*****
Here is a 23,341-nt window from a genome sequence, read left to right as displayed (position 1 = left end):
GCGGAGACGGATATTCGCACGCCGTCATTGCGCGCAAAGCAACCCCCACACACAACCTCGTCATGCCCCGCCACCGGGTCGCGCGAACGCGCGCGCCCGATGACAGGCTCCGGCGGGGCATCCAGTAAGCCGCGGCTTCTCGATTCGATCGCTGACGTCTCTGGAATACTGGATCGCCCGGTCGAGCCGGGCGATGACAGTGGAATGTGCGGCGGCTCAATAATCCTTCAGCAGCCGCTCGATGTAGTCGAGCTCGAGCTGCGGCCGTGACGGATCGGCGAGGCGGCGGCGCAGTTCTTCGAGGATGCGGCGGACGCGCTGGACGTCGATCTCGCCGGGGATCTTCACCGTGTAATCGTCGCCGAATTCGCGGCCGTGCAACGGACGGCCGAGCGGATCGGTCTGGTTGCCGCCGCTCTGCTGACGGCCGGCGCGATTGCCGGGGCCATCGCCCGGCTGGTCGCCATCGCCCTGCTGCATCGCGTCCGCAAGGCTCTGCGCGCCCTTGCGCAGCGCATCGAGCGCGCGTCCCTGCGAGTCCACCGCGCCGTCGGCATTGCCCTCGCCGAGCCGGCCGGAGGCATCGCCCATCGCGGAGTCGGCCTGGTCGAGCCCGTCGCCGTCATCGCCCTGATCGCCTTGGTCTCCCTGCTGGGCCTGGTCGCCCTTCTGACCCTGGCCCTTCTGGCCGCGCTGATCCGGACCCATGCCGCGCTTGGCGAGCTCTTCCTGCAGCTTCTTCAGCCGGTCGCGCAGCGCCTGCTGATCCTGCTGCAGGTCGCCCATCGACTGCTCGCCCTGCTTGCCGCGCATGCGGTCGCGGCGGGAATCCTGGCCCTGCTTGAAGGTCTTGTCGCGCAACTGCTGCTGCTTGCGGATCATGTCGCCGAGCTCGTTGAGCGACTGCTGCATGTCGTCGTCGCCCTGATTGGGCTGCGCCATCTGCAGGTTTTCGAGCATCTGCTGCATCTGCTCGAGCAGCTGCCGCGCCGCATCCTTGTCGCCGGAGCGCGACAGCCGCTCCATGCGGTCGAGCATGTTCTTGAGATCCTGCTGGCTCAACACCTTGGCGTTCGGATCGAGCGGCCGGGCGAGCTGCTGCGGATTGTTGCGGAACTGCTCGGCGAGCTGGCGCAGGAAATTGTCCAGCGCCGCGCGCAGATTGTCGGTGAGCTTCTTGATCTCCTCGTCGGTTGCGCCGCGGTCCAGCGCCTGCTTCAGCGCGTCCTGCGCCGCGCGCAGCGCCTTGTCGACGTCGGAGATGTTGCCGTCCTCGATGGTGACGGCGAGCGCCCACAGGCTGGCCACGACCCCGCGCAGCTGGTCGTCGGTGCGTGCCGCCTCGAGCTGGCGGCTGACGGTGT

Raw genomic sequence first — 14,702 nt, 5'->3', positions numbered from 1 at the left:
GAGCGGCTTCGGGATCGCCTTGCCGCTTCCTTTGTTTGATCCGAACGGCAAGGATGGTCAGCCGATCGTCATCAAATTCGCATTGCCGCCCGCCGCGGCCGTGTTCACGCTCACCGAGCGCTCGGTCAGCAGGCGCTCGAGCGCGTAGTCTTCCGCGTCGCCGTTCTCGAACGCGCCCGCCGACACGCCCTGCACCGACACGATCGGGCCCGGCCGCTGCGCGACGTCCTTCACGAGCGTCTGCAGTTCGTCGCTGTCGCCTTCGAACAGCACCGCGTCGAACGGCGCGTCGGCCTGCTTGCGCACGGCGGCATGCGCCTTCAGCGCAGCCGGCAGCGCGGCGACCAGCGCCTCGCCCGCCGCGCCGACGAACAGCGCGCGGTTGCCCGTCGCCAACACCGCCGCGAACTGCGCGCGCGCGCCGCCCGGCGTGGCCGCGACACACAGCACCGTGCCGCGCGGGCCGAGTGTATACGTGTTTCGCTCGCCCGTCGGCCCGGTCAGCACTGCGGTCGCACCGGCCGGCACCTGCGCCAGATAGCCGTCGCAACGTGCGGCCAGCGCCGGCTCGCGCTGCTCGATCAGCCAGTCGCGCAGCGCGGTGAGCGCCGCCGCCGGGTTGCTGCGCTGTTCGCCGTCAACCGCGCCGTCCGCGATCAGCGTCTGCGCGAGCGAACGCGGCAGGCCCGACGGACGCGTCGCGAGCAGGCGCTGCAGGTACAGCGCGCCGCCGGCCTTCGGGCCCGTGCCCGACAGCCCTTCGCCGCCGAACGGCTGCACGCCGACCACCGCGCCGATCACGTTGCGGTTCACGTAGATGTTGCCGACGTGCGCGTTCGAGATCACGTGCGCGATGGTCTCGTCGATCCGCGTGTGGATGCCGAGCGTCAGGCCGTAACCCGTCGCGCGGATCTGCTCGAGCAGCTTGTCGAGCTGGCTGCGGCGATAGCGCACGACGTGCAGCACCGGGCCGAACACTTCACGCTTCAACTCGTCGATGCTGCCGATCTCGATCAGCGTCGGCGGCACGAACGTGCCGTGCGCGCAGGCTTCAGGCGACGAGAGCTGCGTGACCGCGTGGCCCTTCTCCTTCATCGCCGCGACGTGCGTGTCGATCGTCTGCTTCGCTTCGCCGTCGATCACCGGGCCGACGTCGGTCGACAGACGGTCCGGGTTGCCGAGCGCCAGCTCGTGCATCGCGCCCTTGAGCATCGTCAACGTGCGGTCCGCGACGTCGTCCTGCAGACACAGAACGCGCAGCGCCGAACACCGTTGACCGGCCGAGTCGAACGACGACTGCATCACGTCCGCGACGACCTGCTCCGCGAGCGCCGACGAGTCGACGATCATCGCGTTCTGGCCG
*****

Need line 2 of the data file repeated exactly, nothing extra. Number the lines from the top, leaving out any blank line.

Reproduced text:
GCGGAGACGGATATTCGCACGCCGTCATTGCGCGCAAAGCAACCCCCACACACAACCTCGTCATGCCCCGCCACCGGGTCGCGCGAACGCGCGCGCCCGATGACAGGCTCCGGCGGGGCATCCAGTAAGCCGCGGCTTCTCGATTCGATCGCTGACGTCTCTGGAATACTGGATCGCCCGGTCGAGCCGGGCGATGACAGTGGAATGTGCGGCGGCTCAATAATCCTTCAGCAGCCGCTCGATGTAGTCGAGCTCGAGCTGCGGCCGTGACGGATCGGCGAGGCGGCGGCGCAGTTCTTCGAGGATGCGGCGGACGCGCTGGACGTCGATCTCGCCGGGGATCTTCACCGTGTAATCGTCGCCGAATTCGCGGCCGTGCAACGGACGGCCGAGCGGATCGGTCTGGTTGCCGCCGCTCTGCTGACGGCCGGCGCGATTGCCGGGGCCATCGCCCGGCTGGTCGCCATCGCCCTGCTGCATCGCGTCCGCAAGGCTCTGCGCGCCCTTGCGCAGCGCATCGAGCGCGCGTCCCTGCGAGTCCACCGCGCCGTCGGCATTGCCCTCGCCGAGCCGGCCGGAGGCATCGCCCATCGCGGAGTCGGCCTGGTCGAGCCCGTCGCCGTCATCGCCCTGATCGCCTTGGTCTCCCTGCTGGGCCTGGTCGCCCTTCTGACCCTGGCCCTTCTGGCCGCGCTGATCCGGACCCATGCCGCGCTTGGCGAGCTCTTCCTGCAGCTTCTTCAGCCGGTCGCGCAGCGCCTGCTGATCCTGCTGCAGGTCGCCCATCGACTGCTCGCCCTGCTTGCCGCGCATGCGGTCGCGGCGGGAATCCTGGCCCTGCTTGAAGGTCTTGTCGCGCAACTGCTGCTGCTTGCGGATCATGTCGCCGAGCTCGTTGAGCGACTGCTGCATGTCGTCGTCGCCCTGATTGGGCTGCGCCATCTGCAGGTTTTCGAGCATCTGCTGCATCTGCTCGAGCAGCTGCCGCGCCGCATCCTTGTCGCCGGAGCGCGACAGCCGCTCCATGCGGTCGAGCATGTTCTTGAGATCCTGCTGGCTCAACACCTTGGCGTTCGGATCGAGCGGCCGGGCGAGCTGCTGCGGATTGTTGCGGAACTGCTCGGCGAGCTGGCGCAGGAAATTGTCCAGCGCCGCGCGCAGATTGTCGGTGAGCTTCTTGATCTCCTCGTCGGTTGCGCCGCGGTCCAGCGCCTGCTTCAGCGCGTCCTGCGCCGCGCGCAGCGCCTTGTCGACGTCGGAGATGTTGCCGTCCTCGATGGTGACGGCGAGCGCCCACAGGCTGGCCACGACCCCGCGCAGCTGGTCGTCGGTGCGTGCCGCCTCGAGCTGGCGGCTGACGGTGT